GAISEGuidelines for Assessment and Instruction in Statistics Education
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This instrument was developed using an evidence-centered design approach that began with content domain analysis using the GAISE framework, the statistics content in the CCSSM, and learning trajectories from research on students' learning in statistics (Haberstroh et al., 2015).
The SETS instrument is aligned with the GAISE framework and reflects statistics content PSMTs are expected to teach.
An earlier version of this instrument with 26 items aligned with Levels A and B of GAISE was validated to measure K-8 preservice teachers' self-efficacy for teaching statistics (Harrell-Williams, Sorto, Pierce, Lesser, & Murphy, 2014b).
For the open-ended portion, in each GAISE level, PSMTs were asked to identify an item which they felt least confident to teach and an item which they felt most confident to teach and to explain their reasoning.
Descriptive statistics were computed and paired-samples t tests were used to test for differences of PSMTs' statistical knowledge between GAISE Levels B and C.
As assumptions of normality and sphericity were not validated, a repeated-measures ANOVA was used to test for significant differences in PSMTs' statistics teaching efficacy between the three GAISE levels.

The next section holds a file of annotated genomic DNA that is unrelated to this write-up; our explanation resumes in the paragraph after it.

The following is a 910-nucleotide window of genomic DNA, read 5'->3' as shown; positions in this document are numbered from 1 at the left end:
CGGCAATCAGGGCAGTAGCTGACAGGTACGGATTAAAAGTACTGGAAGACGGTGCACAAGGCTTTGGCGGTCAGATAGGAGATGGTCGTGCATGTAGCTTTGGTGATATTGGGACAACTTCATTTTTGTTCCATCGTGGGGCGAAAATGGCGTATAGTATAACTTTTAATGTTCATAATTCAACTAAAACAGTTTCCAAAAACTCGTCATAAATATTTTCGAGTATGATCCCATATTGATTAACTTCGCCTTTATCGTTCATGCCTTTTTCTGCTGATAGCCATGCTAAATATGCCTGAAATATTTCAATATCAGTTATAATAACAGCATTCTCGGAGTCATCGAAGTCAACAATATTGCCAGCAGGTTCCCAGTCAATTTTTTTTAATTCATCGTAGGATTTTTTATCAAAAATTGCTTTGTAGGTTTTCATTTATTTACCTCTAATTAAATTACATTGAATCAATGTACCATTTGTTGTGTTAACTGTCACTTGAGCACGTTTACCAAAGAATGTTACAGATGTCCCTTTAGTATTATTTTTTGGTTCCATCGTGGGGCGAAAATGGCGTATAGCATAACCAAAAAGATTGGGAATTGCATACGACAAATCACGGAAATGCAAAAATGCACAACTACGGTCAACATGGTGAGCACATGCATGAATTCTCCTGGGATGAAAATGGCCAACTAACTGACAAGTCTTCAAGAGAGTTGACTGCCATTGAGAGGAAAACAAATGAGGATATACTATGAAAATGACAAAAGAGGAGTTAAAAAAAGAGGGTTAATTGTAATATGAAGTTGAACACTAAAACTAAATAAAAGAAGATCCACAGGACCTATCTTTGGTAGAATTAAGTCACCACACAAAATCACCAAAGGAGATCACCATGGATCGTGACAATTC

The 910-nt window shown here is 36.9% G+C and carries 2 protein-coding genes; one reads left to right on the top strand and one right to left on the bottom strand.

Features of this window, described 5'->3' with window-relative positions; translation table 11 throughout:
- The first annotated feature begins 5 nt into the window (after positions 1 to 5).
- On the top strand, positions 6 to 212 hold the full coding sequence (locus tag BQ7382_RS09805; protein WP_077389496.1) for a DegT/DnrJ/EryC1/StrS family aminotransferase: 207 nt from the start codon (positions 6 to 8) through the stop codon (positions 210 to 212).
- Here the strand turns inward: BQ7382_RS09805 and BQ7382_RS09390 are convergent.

The main aim of statistics education reform is to help students develop statistical reasoning abilities as well as positive self-beliefs about and attitudes toward statistics (Cobb, 1992; GAISE College Report, 2005; Moore, 1997).
The GAISE College Report has summarized the reform strategies as follows: (1) an emphasis on statistical reasoning and thinking, (2) the use of real data, (3) an emphasis on conceptual understanding rather than on mere knowledge of procedures, (4) an increased use of active learning methods, (5) the use of technology for clarifying abstract concepts and the automation of data analysis, and (6) the use of feedback-oriented assessments to evaluate and improve students' learning.
The GAISE, however, urge the development of both students' cognitive and affective behaviors through an integrated approach to teaching of statistics.
An outline of the course in terms of goals, content, pedagogy, technological use, and assessment vis-a-vis GAISE is given below.
This study showed that the ability to reason with statistical ideas and the efficacy for accomplishing such tasks increased after taking an introductory statistics course aligned with the GAISE recommendations.
Although both textbooks follow GAISE recommendations, the book for the honors section was specifically designed to incorporate an active-learning approach to the class material.